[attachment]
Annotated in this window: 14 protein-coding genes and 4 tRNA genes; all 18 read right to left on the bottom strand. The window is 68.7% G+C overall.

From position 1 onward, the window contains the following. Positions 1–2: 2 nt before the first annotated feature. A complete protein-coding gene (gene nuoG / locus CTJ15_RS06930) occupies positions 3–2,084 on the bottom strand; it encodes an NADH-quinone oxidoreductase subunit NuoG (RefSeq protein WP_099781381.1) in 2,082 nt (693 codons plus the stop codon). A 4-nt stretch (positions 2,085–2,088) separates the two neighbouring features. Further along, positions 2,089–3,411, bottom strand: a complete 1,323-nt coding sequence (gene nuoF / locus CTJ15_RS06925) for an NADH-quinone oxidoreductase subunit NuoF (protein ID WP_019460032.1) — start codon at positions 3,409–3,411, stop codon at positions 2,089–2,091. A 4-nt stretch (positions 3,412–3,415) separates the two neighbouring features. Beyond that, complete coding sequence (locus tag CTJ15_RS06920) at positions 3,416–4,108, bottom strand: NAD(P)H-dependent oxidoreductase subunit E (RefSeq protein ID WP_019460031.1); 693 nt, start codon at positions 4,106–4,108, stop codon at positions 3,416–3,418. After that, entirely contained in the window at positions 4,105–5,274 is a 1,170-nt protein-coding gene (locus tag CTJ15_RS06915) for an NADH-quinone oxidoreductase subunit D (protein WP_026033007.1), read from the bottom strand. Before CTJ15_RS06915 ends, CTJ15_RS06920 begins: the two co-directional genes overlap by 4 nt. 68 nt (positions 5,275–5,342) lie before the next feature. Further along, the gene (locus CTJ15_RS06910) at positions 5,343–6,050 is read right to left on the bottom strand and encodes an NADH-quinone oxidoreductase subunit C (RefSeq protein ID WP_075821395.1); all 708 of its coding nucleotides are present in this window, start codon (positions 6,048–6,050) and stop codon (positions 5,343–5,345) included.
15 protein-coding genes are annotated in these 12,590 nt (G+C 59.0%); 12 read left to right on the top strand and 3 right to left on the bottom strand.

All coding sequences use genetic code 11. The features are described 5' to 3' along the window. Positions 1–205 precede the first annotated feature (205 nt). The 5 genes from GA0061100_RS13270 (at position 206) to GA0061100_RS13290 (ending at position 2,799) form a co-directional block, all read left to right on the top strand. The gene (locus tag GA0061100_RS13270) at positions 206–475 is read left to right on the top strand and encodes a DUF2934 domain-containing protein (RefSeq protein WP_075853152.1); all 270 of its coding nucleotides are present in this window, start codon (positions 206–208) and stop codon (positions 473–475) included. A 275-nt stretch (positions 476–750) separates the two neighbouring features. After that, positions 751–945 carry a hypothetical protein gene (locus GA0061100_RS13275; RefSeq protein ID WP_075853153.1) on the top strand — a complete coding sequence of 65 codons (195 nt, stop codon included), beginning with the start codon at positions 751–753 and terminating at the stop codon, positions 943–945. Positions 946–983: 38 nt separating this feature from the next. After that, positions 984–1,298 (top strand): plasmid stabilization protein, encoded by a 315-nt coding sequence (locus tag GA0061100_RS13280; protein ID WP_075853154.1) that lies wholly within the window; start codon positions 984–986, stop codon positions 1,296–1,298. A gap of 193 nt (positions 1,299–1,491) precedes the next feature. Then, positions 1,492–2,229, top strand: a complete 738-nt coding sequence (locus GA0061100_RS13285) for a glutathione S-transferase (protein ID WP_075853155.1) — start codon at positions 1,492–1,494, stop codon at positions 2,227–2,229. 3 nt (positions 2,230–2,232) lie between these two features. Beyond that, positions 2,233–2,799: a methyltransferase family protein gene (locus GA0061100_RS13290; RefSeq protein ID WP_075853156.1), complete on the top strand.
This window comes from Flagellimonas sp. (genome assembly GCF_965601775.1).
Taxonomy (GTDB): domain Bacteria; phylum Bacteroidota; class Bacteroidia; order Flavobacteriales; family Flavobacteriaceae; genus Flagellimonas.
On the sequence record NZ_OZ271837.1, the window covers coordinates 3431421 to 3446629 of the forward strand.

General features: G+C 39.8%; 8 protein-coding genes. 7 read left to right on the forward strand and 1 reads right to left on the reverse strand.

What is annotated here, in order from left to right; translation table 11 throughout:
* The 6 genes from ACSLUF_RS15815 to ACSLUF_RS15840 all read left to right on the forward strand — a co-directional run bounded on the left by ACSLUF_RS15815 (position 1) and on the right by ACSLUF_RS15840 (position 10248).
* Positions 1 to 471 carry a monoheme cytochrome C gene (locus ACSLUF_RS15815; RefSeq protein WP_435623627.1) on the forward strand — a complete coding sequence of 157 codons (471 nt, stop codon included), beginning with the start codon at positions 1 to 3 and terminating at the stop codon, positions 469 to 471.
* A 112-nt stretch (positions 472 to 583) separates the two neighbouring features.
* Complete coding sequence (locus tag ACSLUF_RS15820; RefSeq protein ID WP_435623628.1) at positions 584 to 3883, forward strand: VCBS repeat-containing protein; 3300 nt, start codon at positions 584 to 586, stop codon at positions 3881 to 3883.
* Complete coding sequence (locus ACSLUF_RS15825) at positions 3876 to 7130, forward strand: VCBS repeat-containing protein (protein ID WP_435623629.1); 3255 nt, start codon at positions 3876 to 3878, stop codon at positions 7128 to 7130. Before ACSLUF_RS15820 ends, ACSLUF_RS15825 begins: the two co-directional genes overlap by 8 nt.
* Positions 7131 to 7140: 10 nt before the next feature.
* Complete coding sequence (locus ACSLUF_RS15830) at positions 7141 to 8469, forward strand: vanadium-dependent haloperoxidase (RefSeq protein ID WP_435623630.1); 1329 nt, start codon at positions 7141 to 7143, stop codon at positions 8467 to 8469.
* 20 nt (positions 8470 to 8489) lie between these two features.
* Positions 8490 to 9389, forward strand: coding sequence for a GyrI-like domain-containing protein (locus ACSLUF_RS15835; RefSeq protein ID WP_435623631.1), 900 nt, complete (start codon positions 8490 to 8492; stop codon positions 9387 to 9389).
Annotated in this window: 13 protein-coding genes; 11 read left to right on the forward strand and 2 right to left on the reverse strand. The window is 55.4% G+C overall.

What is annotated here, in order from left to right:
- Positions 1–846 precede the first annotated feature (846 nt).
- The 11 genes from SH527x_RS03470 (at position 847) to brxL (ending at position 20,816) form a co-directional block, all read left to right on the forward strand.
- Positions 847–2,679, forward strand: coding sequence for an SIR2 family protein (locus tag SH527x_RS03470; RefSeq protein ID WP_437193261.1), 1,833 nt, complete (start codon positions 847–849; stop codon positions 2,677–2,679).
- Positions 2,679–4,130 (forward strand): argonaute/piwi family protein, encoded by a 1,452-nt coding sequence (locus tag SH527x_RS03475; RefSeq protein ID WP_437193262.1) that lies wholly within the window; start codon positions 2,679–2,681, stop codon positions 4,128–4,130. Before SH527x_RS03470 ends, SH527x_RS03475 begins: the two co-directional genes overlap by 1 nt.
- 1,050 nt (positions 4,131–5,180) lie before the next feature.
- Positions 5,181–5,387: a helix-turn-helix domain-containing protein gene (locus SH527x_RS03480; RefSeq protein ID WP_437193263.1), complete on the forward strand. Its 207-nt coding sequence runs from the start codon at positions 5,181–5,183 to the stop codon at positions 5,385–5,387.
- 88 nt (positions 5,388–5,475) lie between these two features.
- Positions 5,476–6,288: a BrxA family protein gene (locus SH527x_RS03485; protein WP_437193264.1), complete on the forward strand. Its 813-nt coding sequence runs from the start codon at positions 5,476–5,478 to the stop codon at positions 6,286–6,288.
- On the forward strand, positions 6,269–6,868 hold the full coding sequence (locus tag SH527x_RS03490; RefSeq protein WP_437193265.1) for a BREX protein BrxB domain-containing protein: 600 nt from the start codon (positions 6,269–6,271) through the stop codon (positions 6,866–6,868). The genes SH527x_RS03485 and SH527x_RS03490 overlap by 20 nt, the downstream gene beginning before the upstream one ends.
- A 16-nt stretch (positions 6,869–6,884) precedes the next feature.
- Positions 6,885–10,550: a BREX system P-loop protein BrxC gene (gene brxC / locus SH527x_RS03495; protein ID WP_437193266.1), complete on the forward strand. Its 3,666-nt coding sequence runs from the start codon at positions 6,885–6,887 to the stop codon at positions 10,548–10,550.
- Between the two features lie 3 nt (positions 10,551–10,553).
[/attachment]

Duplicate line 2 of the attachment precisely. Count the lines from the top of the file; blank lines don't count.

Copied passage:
From position 1 onward, the window contains the following. Positions 1–2: 2 nt before the first annotated feature. A complete protein-coding gene (gene nuoG / locus CTJ15_RS06930) occupies positions 3–2,084 on the bottom strand; it encodes an NADH-quinone oxidoreductase subunit NuoG (RefSeq protein WP_099781381.1) in 2,082 nt (693 codons plus the stop codon). A 4-nt stretch (positions 2,085–2,088) separates the two neighbouring features. Further along, positions 2,089–3,411, bottom strand: a complete 1,323-nt coding sequence (gene nuoF / locus CTJ15_RS06925) for an NADH-quinone oxidoreductase subunit NuoF (protein ID WP_019460032.1) — start codon at positions 3,409–3,411, stop codon at positions 2,089–2,091. A 4-nt stretch (positions 3,412–3,415) separates the two neighbouring features. Beyond that, complete coding sequence (locus tag CTJ15_RS06920) at positions 3,416–4,108, bottom strand: NAD(P)H-dependent oxidoreductase subunit E (RefSeq protein ID WP_019460031.1); 693 nt, start codon at positions 4,106–4,108, stop codon at positions 3,416–3,418. After that, entirely contained in the window at positions 4,105–5,274 is a 1,170-nt protein-coding gene (locus tag CTJ15_RS06915) for an NADH-quinone oxidoreductase subunit D (protein WP_026033007.1), read from the bottom strand. Before CTJ15_RS06915 ends, CTJ15_RS06920 begins: the two co-directional genes overlap by 4 nt. 68 nt (positions 5,275–5,342) lie before the next feature. Further along, the gene (locus CTJ15_RS06910) at positions 5,343–6,050 is read right to left on the bottom strand and encodes an NADH-quinone oxidoreductase subunit C (RefSeq protein ID WP_075821395.1); all 708 of its coding nucleotides are present in this window, start codon (positions 6,048–6,050) and stop codon (positions 5,343–5,345) included.